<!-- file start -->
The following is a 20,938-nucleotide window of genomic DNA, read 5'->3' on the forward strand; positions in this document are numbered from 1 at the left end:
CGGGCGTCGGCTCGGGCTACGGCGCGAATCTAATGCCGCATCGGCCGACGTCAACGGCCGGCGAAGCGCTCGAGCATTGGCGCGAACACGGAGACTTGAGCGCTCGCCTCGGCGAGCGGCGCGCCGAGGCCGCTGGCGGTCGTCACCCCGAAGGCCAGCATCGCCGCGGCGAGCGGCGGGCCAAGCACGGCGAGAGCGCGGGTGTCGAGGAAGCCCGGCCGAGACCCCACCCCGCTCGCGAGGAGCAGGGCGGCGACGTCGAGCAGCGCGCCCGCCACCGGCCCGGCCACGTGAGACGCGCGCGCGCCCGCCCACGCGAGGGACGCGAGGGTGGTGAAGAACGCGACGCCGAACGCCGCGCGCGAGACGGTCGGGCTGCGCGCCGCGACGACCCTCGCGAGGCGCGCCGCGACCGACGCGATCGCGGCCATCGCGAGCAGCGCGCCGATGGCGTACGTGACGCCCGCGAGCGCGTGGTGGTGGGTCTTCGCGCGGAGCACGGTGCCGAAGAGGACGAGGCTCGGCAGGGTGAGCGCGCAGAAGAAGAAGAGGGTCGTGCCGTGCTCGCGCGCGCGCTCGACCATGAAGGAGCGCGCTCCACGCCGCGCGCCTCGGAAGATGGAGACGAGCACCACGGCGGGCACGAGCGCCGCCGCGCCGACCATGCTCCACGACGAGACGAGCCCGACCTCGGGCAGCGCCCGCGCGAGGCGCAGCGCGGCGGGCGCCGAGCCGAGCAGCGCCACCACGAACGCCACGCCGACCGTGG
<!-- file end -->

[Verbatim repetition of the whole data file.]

The following is a 20,938-nucleotide window of genomic DNA, read 5'->3' on the forward strand; positions in this document are numbered from 1 at the left end:
CGGGCGTCGGCTCGGGCTACGGCGCGAATCTAATGCCGCATCGGCCGACGTCAACGGCCGGCGAAGCGCTCGAGCATTGGCGCGAACACGGAGACTTGAGCGCTCGCCTCGGCGAGCGGCGCGCCGAGGCCGCTGGCGGTCGTCACCCCGAAGGCCAGCATCGCCGCGGCGAGCGGCGGGCCAAGCACGGCGAGAGCGCGGGTGTCGAGGAAGCCCGGCCGAGACCCCACCCCGCTCGCGAGGAGCAGGGCGGCGACGTCGAGCAGCGCGCCCGCCACCGGCCCGGCCACGTGAGACGCGCGCGCGCCCGCCCACGCGAGGGACGCGAGGGTGGTGAAGAACGCGACGCCGAACGCCGCGCGCGAGACGGTCGGGCTGCGCGCCGCGACGACCCTCGCGAGGCGCGCCGCGACCGACGCGATCGCGGCCATCGCGAGCAGCGCGCCGATGGCGTACGTGACGCCCGCGAGCGCGTGGTGGTGGGTCTTCGCGCGGAGCACGGTGCCGAAGAGGACGAGGCTCGGCAGGGTGAGCGCGCAGAAGAAGAAGAGGGTCGTGCCGTGCTCGCGCGCGCGCTCGACCATGAAGGAGCGCGCTCCACGCCGCGCGCCTCGGAAGATGGAGACGAGCACCACGGCGGGCACGAGCGCCGCCGCGCCGACCATGCTCCACGACGAGACGAGCCCGACCTCGGGCAGCGCCCGCGCGAGGCGCAGCGCGGCGGGCGCCGAGCCGAGCAGCGCCACCACGAACGCCACGCCGACCGTGG